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The Do's and Don'ts of Repairing Significant Damage to Your Home

Posted by Matt Schmidt | Sep 22, 2014 | 0 Comments

My wife and I recently had extensive repairs done to our home due to some substantial damage. Whether its termites, mold, fire, leaks, weather or some other disaster, damage to your home is likely to come at some point if it hasn't already. Here is a list of do's and don'ts when you find yourself in the same situation:

Look carefully at your policies to see if you are covered

Often, with major damage comes the urgency to get it fixed as soon as possible, and people panic. They call the first person they find in the phone book, have the damage repaired immediately and pay the bill. Often, however, the urgency makes people overlook the fact that the entire thing might be covered by home insurance or a company like American Home Shield.

By looking at our coverages and giving our insurance companies a phone call, my wife and I discovered the majority of damage would be covered by insurance and the cost to repair the source of the problem covered by AHS.

It is also important to read the language of your policies carefully so you can cautiously phrase how the damage occurred when your insurance agent asks you what happened. Policies can cover many types of damage but can also exclude coverage depending on how the damage was caused. For example, an insurer might not cover a repair if your actions caused the damage (i.e. the glass panel didn't crack due to wear and tear, but because you accidentally threw a baseball at it).   I'm not suggesting you lie, but the last thing you want is for coverage to be excluded because you inaccurately described what happened or used the wrong terminology.

Don't wait too long

You should begin the process of getting the problem fixed as soon as you notice it. If you wait too long to act, you invite your home insurer to deny coverage or limit it by arguing that you aggravated the damage or made it worse by not mitigating it as soon as it was discovered (your duty to mitigate the damage as soon as you notice it is likely an obligation you are required to comply with under your insurance policy). Many types of damage--termites, leaks, mold, etc--can go from small to ugly in a very short amount of time.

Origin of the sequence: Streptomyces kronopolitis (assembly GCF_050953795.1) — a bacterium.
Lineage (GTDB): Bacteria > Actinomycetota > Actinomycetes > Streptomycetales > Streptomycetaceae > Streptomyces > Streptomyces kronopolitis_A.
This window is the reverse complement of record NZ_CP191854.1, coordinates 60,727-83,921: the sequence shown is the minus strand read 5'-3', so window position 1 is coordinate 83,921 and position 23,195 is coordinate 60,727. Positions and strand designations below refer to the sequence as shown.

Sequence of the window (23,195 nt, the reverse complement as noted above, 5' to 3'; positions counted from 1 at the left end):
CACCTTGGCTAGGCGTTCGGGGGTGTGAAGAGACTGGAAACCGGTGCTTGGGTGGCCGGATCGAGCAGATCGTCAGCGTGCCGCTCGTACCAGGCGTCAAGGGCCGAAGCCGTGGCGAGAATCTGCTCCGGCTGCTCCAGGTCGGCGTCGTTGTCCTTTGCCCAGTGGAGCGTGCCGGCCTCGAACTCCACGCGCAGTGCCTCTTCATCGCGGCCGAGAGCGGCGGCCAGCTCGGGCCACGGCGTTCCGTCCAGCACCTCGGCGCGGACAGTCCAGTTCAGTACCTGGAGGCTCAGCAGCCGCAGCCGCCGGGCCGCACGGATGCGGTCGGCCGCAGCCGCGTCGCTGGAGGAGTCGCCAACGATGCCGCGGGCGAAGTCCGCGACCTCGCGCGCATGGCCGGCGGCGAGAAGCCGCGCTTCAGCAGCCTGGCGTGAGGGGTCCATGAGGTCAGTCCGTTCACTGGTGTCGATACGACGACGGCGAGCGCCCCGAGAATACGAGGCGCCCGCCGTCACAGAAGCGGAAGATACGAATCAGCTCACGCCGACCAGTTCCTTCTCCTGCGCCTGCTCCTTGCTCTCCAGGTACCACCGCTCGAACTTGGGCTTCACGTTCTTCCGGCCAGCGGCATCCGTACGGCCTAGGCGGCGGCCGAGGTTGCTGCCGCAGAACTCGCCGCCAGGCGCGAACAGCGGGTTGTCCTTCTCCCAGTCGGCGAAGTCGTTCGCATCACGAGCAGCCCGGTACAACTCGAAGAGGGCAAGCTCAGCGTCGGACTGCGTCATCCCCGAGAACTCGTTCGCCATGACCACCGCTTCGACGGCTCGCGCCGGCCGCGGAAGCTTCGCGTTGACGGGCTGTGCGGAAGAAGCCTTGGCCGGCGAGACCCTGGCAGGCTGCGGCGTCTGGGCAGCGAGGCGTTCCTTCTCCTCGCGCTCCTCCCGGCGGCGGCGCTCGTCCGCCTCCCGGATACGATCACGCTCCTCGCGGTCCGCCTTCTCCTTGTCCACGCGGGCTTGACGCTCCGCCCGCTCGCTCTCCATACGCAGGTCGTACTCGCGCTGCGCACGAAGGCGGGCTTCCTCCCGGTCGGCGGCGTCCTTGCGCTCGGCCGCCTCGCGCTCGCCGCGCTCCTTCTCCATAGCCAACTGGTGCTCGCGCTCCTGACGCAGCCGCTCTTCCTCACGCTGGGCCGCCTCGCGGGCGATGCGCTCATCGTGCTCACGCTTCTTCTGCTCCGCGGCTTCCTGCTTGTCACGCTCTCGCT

Be careful who you hire

Yes, the damage may require immediate attention, but spend as much time as you possibly can to research and select a professional and competent company to do the work.  A lot of the time, the damage caused requires a certain type of expertise beyond your own realm of knowledge. Because you are new to this situation and lack the expertise to know how the process of fixing it works, it presents the perfect opportunity for a dishonest company to take complete advantage of you by overcharging you for a rushed and incomplete job.

Do some online research and read the companies' reviews. Call a few different companies to find out what the repair you are dealing with will typically cost. If one company's quote is way higher than the others, that is likely a company to avoid. While you are on the phone, have a conversation with the people working for the company and see if you personally like them. If they come out to look at your property, have a conversation with them then as well. If they aren't responding to you quickly, you are getting bad vibes through simple conversation or something just feels off, it's probably not just in your head—there is likely a legitimate reason for your inclination to go with someone else.

Be cautious of the basic repairman who knows the specialist who knows the inspector who knows the renovator who knows….you get the idea.